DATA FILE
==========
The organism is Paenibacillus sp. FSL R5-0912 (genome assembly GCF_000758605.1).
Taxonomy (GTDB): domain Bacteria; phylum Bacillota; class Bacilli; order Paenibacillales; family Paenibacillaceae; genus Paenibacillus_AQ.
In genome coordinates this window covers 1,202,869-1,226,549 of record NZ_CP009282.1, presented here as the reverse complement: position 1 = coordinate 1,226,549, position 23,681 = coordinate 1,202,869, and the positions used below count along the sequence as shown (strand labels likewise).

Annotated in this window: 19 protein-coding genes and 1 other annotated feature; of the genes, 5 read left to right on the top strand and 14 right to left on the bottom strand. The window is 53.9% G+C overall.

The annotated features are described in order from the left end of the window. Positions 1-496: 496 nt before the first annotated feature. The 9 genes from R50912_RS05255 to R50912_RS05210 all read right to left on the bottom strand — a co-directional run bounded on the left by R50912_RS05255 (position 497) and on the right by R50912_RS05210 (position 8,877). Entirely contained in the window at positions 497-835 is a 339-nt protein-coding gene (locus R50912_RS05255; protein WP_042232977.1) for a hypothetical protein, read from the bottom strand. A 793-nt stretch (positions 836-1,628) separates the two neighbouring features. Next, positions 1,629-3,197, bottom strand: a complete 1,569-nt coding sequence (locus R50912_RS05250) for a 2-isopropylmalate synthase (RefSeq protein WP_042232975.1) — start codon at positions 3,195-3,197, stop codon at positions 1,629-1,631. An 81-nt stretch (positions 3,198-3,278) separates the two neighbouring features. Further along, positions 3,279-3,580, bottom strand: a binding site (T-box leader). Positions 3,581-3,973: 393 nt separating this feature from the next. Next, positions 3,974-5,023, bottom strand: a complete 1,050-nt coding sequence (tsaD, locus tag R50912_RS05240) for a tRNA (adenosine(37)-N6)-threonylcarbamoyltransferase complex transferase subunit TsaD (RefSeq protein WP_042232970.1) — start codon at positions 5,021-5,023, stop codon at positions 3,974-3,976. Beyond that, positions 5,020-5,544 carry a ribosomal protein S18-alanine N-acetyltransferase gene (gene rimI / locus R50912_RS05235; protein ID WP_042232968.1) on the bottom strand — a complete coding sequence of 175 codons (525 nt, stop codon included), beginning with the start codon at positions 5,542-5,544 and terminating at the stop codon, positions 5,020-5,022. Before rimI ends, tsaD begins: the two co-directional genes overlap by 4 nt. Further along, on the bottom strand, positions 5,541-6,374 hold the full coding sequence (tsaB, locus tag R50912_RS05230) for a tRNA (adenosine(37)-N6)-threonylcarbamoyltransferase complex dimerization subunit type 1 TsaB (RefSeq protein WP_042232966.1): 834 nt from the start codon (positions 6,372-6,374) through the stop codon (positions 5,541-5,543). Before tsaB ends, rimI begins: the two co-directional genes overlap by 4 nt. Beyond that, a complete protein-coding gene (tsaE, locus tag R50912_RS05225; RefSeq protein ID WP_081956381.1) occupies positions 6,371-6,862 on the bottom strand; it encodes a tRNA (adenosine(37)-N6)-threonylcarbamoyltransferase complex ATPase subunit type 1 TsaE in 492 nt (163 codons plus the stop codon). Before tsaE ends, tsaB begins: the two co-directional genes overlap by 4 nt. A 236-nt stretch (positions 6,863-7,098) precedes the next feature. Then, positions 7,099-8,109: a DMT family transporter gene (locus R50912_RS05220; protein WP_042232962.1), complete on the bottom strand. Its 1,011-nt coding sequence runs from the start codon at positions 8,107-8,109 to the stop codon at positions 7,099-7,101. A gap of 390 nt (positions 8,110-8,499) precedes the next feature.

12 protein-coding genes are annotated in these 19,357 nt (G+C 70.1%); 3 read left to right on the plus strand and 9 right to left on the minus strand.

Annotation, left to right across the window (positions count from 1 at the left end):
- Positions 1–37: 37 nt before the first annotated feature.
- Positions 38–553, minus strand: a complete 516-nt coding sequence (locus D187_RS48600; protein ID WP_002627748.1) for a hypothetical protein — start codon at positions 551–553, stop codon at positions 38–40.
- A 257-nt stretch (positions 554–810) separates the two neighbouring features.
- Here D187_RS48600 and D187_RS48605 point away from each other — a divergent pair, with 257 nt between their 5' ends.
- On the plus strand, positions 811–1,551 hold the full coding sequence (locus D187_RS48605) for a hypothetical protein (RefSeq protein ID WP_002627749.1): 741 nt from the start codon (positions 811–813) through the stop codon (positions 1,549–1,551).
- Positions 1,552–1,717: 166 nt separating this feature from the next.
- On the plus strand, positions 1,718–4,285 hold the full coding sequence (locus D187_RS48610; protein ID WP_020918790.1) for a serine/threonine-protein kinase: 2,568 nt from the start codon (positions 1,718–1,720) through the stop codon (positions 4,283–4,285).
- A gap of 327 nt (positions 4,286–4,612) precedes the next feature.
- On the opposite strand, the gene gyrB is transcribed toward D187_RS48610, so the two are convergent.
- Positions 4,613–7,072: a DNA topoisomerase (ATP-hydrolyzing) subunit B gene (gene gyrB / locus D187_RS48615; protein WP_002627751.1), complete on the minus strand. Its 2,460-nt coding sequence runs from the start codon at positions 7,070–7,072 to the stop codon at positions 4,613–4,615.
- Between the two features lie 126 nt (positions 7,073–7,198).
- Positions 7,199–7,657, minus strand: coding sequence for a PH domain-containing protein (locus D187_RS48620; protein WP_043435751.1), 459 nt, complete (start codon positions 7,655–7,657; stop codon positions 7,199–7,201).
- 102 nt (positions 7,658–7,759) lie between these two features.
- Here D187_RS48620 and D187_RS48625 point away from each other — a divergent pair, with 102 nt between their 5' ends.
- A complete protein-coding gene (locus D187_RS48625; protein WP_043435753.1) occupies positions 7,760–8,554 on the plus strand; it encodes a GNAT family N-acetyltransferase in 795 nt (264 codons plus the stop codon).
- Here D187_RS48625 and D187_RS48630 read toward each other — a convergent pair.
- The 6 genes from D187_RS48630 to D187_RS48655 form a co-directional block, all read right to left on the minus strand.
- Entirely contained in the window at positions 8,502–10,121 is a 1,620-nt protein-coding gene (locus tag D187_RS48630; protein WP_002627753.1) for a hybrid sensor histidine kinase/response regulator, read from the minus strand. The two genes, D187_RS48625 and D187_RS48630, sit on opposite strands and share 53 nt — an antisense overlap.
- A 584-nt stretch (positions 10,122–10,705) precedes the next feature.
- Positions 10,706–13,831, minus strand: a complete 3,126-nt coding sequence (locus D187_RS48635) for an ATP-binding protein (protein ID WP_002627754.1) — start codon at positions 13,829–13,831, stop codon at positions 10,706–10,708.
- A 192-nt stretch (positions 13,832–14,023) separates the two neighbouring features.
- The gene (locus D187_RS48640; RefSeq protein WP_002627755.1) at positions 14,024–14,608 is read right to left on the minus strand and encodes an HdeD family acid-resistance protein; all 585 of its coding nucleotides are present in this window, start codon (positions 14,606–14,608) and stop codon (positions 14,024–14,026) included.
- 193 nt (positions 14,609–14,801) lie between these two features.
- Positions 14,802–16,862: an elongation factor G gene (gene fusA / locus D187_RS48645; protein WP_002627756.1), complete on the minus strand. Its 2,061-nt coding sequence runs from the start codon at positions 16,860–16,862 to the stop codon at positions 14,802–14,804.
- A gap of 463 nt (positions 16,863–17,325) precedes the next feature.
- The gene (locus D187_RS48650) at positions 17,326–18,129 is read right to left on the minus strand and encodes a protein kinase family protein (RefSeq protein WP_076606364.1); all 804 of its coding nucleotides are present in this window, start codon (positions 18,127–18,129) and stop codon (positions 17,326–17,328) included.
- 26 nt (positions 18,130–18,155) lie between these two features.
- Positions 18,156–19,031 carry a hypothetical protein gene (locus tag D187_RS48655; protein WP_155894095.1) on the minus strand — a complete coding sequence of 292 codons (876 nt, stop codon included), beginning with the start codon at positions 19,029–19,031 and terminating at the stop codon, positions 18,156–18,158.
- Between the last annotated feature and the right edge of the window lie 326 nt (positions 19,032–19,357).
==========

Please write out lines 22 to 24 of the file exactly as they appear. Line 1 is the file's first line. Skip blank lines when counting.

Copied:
- A complete protein-coding gene (locus D187_RS48625; protein WP_043435753.1) occupies positions 7,760–8,554 on the plus strand; it encodes a GNAT family N-acetyltransferase in 795 nt (264 codons plus the stop codon).
- Here D187_RS48625 and D187_RS48630 read toward each other — a convergent pair.
- The 6 genes from D187_RS48630 to D187_RS48655 form a co-directional block, all read right to left on the minus strand.